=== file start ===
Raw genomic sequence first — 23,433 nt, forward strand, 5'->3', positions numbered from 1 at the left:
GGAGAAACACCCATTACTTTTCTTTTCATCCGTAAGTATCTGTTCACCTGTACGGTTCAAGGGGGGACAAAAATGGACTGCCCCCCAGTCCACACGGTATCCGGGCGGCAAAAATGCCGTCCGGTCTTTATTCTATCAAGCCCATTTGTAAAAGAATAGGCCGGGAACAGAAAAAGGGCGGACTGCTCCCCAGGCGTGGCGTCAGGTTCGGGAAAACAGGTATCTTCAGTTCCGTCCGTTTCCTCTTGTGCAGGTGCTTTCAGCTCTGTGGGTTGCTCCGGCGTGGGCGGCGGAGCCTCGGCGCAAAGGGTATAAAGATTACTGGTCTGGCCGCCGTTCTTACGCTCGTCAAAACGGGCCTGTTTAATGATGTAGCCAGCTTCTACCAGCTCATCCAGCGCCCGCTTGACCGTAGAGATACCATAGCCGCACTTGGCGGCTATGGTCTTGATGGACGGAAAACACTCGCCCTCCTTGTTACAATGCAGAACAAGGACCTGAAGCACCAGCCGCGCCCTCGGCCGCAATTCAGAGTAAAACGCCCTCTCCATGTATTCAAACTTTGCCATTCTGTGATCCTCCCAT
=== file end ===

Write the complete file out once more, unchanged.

Raw genomic sequence first — 23,433 nt, forward strand, 5'->3', positions numbered from 1 at the left:
GGAGAAACACCCATTACTTTTCTTTTCATCCGTAAGTATCTGTTCACCTGTACGGTTCAAGGGGGGACAAAAATGGACTGCCCCCCAGTCCACACGGTATCCGGGCGGCAAAAATGCCGTCCGGTCTTTATTCTATCAAGCCCATTTGTAAAAGAATAGGCCGGGAACAGAAAAAGGGCGGACTGCTCCCCAGGCGTGGCGTCAGGTTCGGGAAAACAGGTATCTTCAGTTCCGTCCGTTTCCTCTTGTGCAGGTGCTTTCAGCTCTGTGGGTTGCTCCGGCGTGGGCGGCGGAGCCTCGGCGCAAAGGGTATAAAGATTACTGGTCTGGCCGCCGTTCTTACGCTCGTCAAAACGGGCCTGTTTAATGATGTAGCCAGCTTCTACCAGCTCATCCAGCGCCCGCTTGACCGTAGAGATACCATAGCCGCACTTGGCGGCTATGGTCTTGATGGACGGAAAACACTCGCCCTCCTTGTTACAATGCAGAACAAGGACCTGAAGCACCAGCCGCGCCCTCGGCCGCAATTCAGAGTAAAACGCCCTCTCCATGTATTCAAACTTTGCCATTCTGTGATCCTCCCAT